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Release | Yulia Ezhikova

The Alpinist: contemporary alpine dining in the heart of Niseko

Probably one of the most soulful dining experiences out there, Alpine cuisine is an interesting phenomena in culinary world. It is as much about food, as it is about the context and atmosphere. Take snowed in winter landscapes, cozy alpine chalet interiors, the heat of a fireplace and the sound of crackling wood away from it and the magic is gone. That’s why alpine restaurants are hard to come by outside of winter mountain areas. It’s simply impossible to transport the atmosphere of a ski resort to a megapolis or deliver the same experience in a tropical climate.
 
With opportunities to indulge in this hearty cuisine being so limited, many guests see alpine dining as an essential part of a perfect ski vacation. Niseko may not seem like an obvious choice for this experience, but only till you learn of its history. From Kutchan town being nominated as a sister city of the legendary Swiss resort St. Moritz in 1969 to the architecture of older log houses and chalets in Niseko area, this place has always looked up to the Alps for inspiration not just in skiing, but also in the way of living. Add a vibrant local community of French chefs and food affectionados and it was only a matter of time till alpine cuisine made its entrance to the resort with opening of The Alpinist in 2016.

Odin place

The Alpinist in the heart of Grand Hirafu Resort

Located on the second floor of Odin Place building in the heart of Grand Hirafu Resort, The Alpinist is one of the most sought after restaurants in the village. Its interior is designed by the same world wide famous architecture collective, as the Odin building itself and is both cozy and sleek at the same time. With natural wood used generously in restaurant’s decor, floor to ceiling windows overlooking a snowy mountain range and a designer fireplace, The Alpinist delivers a contemporary take on a traditional alpine chalet vibe, creating atmosphere that feels both relaxed and elegant at the same time.
 
If there is one core ingredient that defines alpine cuisine, it’s definitely melted cheese in its varieties, so it only makes sense that fondue and raclette courses are front and center on restaurant’s menu. Being quite similar in idea, these two dishes provide a different take on cheese melting from the way it is performed to accompanying dishes and even the type of cheese used.

The Alpinist's cheese fondue

Fondue is a dipping dish that calls for sharing and the minimum order is for two people, so make sure to bring a partner in crime. It is served in a cast iron pot that comes with a mini stove to keep the temperature high enough for cheese and white wine mix to remain gooey and is accompanied with French croutons for dipping. Apremont wine that is used in this recipe comes from Savoir region in France and thanks to its freshness and acidity, balances the richness of fondue flavor perfectly. An assortment of boiled local vegetables is available as an alternative to bread in case you prefer to keep it gluten free.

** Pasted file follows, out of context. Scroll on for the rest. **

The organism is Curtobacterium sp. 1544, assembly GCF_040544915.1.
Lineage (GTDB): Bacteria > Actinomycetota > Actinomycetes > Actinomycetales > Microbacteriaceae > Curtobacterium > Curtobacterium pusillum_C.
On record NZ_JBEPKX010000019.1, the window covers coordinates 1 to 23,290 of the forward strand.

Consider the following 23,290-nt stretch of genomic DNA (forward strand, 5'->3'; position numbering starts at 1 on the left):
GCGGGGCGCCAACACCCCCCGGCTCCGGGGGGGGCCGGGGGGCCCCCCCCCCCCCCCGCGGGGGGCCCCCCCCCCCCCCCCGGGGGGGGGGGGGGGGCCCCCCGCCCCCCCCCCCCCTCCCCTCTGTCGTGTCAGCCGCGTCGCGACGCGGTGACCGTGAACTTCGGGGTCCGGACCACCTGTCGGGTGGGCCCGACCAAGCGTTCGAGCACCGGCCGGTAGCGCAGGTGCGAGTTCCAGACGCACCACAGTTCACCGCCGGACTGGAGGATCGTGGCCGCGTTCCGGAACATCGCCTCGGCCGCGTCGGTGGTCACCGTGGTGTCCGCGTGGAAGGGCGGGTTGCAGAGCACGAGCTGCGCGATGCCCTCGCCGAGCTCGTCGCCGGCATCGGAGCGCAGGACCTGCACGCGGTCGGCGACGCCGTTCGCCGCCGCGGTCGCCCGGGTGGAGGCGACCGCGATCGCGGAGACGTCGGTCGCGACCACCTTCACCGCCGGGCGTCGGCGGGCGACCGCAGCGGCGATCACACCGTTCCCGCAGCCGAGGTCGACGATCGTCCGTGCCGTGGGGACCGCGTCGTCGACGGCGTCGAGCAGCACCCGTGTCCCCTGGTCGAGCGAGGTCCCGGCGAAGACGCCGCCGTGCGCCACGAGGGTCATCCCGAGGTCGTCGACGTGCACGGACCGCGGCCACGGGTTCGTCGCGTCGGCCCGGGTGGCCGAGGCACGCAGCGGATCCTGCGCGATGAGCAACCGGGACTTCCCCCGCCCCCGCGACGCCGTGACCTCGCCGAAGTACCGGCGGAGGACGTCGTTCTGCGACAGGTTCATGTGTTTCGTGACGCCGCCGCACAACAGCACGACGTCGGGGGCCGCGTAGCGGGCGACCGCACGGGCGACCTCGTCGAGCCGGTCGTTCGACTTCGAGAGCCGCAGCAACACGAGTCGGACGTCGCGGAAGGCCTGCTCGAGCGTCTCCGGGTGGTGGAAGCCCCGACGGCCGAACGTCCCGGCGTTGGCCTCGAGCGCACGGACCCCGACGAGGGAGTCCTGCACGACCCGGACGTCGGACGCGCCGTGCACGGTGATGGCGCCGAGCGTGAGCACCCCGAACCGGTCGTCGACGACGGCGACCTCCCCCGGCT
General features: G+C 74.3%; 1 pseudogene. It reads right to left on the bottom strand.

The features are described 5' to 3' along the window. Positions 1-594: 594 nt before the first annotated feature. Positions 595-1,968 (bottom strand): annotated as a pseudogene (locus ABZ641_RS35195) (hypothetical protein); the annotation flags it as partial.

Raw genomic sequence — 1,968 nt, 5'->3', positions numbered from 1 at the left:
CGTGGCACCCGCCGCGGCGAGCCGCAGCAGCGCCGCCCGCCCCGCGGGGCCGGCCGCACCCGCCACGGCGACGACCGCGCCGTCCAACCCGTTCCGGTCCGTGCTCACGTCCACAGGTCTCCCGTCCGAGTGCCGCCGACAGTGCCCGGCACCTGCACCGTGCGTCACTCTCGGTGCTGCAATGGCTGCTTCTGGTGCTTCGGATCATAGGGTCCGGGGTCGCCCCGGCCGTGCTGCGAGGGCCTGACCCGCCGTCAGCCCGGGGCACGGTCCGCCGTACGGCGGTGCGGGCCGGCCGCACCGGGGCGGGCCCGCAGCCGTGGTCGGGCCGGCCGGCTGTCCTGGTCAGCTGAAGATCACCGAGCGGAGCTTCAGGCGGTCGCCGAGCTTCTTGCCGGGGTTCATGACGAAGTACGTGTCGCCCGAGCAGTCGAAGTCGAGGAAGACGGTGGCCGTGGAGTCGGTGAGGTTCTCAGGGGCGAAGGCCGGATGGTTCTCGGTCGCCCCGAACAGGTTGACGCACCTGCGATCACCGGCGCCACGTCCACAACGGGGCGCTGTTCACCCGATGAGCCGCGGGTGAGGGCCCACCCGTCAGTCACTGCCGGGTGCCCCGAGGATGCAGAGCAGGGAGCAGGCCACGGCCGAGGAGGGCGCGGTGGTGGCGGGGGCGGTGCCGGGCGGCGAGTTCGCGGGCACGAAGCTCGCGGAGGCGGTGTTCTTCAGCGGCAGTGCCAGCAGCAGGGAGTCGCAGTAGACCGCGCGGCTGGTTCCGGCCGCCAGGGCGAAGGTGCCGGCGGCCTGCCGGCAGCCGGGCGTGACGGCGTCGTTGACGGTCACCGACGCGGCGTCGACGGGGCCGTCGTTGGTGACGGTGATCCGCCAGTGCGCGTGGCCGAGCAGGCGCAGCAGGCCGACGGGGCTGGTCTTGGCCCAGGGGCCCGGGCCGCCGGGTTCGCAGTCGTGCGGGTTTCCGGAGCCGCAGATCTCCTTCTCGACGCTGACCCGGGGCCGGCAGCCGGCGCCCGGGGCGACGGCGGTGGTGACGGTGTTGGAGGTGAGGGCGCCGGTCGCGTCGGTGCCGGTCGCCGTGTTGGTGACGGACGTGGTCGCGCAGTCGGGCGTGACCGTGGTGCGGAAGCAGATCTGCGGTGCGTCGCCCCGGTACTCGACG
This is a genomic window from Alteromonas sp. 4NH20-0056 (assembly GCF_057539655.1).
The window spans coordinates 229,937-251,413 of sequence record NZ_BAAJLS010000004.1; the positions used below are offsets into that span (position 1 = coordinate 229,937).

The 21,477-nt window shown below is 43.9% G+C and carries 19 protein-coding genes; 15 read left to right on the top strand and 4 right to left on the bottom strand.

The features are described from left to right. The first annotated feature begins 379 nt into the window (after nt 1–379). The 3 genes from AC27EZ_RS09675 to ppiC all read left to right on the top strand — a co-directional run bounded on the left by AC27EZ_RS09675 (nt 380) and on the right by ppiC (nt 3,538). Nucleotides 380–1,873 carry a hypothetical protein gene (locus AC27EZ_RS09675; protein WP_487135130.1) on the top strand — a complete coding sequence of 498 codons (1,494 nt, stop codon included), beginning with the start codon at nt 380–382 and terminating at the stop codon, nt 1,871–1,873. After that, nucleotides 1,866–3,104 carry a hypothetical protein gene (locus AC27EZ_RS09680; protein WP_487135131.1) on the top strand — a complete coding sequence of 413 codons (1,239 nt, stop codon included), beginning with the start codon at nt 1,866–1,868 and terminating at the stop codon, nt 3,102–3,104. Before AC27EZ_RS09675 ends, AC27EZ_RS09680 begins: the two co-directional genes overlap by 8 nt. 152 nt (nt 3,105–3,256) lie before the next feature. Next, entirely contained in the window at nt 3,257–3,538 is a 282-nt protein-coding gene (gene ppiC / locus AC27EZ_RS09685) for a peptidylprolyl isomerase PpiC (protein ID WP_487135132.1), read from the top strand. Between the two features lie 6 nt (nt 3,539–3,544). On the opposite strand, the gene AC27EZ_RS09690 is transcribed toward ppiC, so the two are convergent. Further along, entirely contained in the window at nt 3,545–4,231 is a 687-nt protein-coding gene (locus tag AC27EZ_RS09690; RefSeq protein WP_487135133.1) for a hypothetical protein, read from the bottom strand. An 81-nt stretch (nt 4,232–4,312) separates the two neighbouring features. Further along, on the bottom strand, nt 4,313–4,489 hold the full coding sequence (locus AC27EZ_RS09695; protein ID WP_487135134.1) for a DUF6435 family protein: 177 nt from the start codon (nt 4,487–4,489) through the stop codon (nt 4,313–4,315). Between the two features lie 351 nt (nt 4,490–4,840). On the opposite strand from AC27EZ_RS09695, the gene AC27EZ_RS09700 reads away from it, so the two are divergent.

Cheese from Raclette course

Cheese from Raclette course

Raclette course involves a wheel of cheese being heated in front of you till it bubbles, then scraped  quickly over a plate of boiled potatoes in skins accompanied by cured meats and salad leaves, as well as obligatory serving of cornichons for extra acidity kick to cut through the richness of the cheese. The Alpinist serves authentic Raclette cheese imported from Switzerland, which is quite a rare find in Japan. 
 
Make sure to accompany both courses with an appropriate bottle of white wine, although the wine list at The Alpinist calls for all sorts of experiments and is one of the best in the village.

The Alpinist's French galletes

If melted cheese dishes are not up your alley, The Alpinist has you covered with a great selection of savory French galettes made of locally grown buckwheat and traditional crepes accompanied by various gourmet toppings. My personal favorites include braised duck egg galette with spiced apple and cider sauce and salted butter caramel crepe for dessert. For an extra indulgent dinner finale try a chocolate version of fondue served with brioche, marshmallows and fresh fruits for dipping.
 
  • The Alpinist: contemporary alpine dining in the heart of Niseko
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